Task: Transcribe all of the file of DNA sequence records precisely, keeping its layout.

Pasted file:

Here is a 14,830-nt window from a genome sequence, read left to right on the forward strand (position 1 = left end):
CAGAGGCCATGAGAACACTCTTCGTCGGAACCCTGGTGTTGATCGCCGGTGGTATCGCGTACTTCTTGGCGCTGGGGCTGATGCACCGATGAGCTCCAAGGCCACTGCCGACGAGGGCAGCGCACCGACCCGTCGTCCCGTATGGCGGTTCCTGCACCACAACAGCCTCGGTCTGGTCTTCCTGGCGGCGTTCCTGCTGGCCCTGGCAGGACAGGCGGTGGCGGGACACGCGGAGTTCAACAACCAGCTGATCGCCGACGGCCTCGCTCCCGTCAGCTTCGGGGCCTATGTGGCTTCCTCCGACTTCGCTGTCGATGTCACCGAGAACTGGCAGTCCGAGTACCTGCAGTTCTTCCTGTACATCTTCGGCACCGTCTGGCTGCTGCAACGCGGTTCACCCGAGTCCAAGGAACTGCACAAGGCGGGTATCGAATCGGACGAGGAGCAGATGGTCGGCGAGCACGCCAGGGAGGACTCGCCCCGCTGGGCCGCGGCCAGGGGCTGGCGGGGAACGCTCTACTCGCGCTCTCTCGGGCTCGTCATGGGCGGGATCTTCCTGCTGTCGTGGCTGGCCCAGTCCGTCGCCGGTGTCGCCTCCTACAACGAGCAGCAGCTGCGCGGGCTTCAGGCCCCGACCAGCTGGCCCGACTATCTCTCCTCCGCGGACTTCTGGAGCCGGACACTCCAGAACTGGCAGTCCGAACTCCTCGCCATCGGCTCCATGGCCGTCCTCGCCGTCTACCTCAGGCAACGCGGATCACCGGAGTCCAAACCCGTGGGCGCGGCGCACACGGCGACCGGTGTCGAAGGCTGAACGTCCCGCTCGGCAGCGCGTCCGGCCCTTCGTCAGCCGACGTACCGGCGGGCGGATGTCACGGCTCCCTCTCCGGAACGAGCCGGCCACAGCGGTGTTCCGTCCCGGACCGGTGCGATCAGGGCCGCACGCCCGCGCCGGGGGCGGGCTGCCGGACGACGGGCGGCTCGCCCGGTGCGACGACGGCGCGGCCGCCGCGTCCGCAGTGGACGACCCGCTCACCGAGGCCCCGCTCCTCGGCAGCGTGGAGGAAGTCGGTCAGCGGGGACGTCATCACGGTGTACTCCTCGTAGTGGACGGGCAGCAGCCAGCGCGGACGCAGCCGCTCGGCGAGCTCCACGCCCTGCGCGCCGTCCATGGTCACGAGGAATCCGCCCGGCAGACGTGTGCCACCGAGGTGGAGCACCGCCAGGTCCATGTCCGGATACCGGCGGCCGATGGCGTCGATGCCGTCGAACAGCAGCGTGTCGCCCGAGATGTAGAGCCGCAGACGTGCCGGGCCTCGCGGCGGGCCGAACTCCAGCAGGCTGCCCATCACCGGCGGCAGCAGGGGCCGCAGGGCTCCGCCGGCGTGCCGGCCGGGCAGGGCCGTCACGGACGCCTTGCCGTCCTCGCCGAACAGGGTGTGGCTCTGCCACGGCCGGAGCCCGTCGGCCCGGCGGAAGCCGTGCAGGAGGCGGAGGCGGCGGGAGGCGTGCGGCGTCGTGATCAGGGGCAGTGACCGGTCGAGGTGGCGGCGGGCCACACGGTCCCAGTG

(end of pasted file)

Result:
Here is a 14,830-nt window from a genome sequence, read left to right on the forward strand (position 1 = left end):
CAGAGGCCATGAGAACACTCTTCGTCGGAACCCTGGTGTTGATCGCCGGTGGTATCGCGTACTTCTTGGCGCTGGGGCTGATGCACCGATGAGCTCCAAGGCCACTGCCGACGAGGGCAGCGCACCGACCCGTCGTCCCGTATGGCGGTTCCTGCACCACAACAGCCTCGGTCTGGTCTTCCTGGCGGCGTTCCTGCTGGCCCTGGCAGGACAGGCGGTGGCGGGACACGCGGAGTTCAACAACCAGCTGATCGCCGACGGCCTCGCTCCCGTCAGCTTCGGGGCCTATGTGGCTTCCTCCGACTTCGCTGTCGATGTCACCGAGAACTGGCAGTCCGAGTACCTGCAGTTCTTCCTGTACATCTTCGGCACCGTCTGGCTGCTGCAACGCGGTTCACCCGAGTCCAAGGAACTGCACAAGGCGGGTATCGAATCGGACGAGGAGCAGATGGTCGGCGAGCACGCCAGGGAGGACTCGCCCCGCTGGGCCGCGGCCAGGGGCTGGCGGGGAACGCTCTACTCGCGCTCTCTCGGGCTCGTCATGGGCGGGATCTTCCTGCTGTCGTGGCTGGCCCAGTCCGTCGCCGGTGTCGCCTCCTACAACGAGCAGCAGCTGCGCGGGCTTCAGGCCCCGACCAGCTGGCCCGACTATCTCTCCTCCGCGGACTTCTGGAGCCGGACACTCCAGAACTGGCAGTCCGAACTCCTCGCCATCGGCTCCATGGCCGTCCTCGCCGTCTACCTCAGGCAACGCGGATCACCGGAGTCCAAACCCGTGGGCGCGGCGCACACGGCGACCGGTGTCGAAGGCTGAACGTCCCGCTCGGCAGCGCGTCCGGCCCTTCGTCAGCCGACGTACCGGCGGGCGGATGTCACGGCTCCCTCTCCGGAACGAGCCGGCCACAGCGGTGTTCCGTCCCGGACCGGTGCGATCAGGGCCGCACGCCCGCGCCGGGGGCGGGCTGCCGGACGACGGGCGGCTCGCCCGGTGCGACGACGGCGCGGCCGCCGCGTCCGCAGTGGACGACCCGCTCACCGAGGCCCCGCTCCTCGGCAGCGTGGAGGAAGTCGGTCAGCGGGGACGTCATCACGGTGTACTCCTCGTAGTGGACGGGCAGCAGCCAGCGCGGACGCAGCCGCTCGGCGAGCTCCACGCCCTGCGCGCCGTCCATGGTCACGAGGAATCCGCCCGGCAGACGTGTGCCACCGAGGTGGAGCACCGCCAGGTCCATGTCCGGATACCGGCGGCCGATGGCGTCGATGCCGTCGAACAGCAGCGTGTCGCCCGAGATGTAGAGCCGCAGACGTGCCGGGCCTCGCGGCGGGCCGAACTCCAGCAGGCTGCCCATCACCGGCGGCAGCAGGGGCCGCAGGGCTCCGCCGGCGTGCCGGCCGGGCAGGGCCGTCACGGACGCCTTGCCGTCCTCGCCGAACAGGGTGTGGCTCTGCCACGGCCGGAGCCCGTCGGCCCGGCGGAAGCCGTGCAGGAGGCGGAGGCGGCGGGAGGCGTGCGGCGTCGTGATCAGGGGCAGTGACCGGTCGAGGTGGCGGCGGGCCACACGGTCCCAGTG